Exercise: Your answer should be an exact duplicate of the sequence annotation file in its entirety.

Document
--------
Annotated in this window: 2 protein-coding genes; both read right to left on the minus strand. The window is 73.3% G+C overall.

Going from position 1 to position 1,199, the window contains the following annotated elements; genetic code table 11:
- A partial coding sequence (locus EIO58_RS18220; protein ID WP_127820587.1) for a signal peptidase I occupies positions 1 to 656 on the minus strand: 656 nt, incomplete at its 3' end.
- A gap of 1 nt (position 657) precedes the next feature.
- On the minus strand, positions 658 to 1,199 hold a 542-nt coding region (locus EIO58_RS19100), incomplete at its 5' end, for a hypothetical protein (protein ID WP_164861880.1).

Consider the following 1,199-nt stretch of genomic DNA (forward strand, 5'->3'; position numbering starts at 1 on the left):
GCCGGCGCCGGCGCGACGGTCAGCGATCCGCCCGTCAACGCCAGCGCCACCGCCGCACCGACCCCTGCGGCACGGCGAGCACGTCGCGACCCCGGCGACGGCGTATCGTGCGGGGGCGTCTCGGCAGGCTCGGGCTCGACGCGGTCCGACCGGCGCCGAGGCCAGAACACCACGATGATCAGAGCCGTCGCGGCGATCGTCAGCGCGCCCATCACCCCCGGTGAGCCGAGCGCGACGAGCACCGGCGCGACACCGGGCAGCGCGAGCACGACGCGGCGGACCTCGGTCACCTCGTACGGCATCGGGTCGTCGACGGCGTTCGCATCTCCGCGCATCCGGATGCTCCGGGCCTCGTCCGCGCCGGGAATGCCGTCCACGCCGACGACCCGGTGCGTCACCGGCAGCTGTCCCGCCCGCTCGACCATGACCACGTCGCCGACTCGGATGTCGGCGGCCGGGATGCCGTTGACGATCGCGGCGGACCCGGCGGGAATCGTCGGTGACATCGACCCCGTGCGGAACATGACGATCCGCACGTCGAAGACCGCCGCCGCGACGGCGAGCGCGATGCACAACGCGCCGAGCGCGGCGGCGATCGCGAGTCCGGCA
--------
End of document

Annotated in this window: 2 protein-coding genes; both read right to left on the minus strand. The window is 73.3% G+C overall.

Going from position 1 to position 1,199, the window contains the following annotated elements; genetic code table 11:
- A partial coding sequence (locus EIO58_RS18220; protein ID WP_127820587.1) for a signal peptidase I occupies positions 1 to 656 on the minus strand: 656 nt, incomplete at its 3' end.
- A gap of 1 nt (position 657) precedes the next feature.
- On the minus strand, positions 658 to 1,199 hold a 542-nt coding region (locus EIO58_RS19100), incomplete at its 5' end, for a hypothetical protein (protein ID WP_164861880.1).

Consider the following 1,199-nt stretch of genomic DNA (forward strand, 5'->3'; position numbering starts at 1 on the left):
GCCGGCGCCGGCGCGACGGTCAGCGATCCGCCCGTCAACGCCAGCGCCACCGCCGCACCGACCCCTGCGGCACGGCGAGCACGTCGCGACCCCGGCGACGGCGTATCGTGCGGGGGCGTCTCGGCAGGCTCGGGCTCGACGCGGTCCGACCGGCGCCGAGGCCAGAACACCACGATGATCAGAGCCGTCGCGGCGATCGTCAGCGCGCCCATCACCCCCGGTGAGCCGAGCGCGACGAGCACCGGCGCGACACCGGGCAGCGCGAGCACGACGCGGCGGACCTCGGTCACCTCGTACGGCATCGGGTCGTCGACGGCGTTCGCATCTCCGCGCATCCGGATGCTCCGGGCCTCGTCCGCGCCGGGAATGCCGTCCACGCCGACGACCCGGTGCGTCACCGGCAGCTGTCCCGCCCGCTCGACCATGACCACGTCGCCGACTCGGATGTCGGCGGCCGGGATGCCGTTGACGATCGCGGCGGACCCGGCGGGAATCGTCGGTGACATCGACCCCGTGCGGAACATGACGATCCGCACGTCGAAGACCGCCGCCGCGACGGCGAGCGCGATGCACAACGCGCCGAGCGCGGCGGCGATCGCGAGTCCGGCA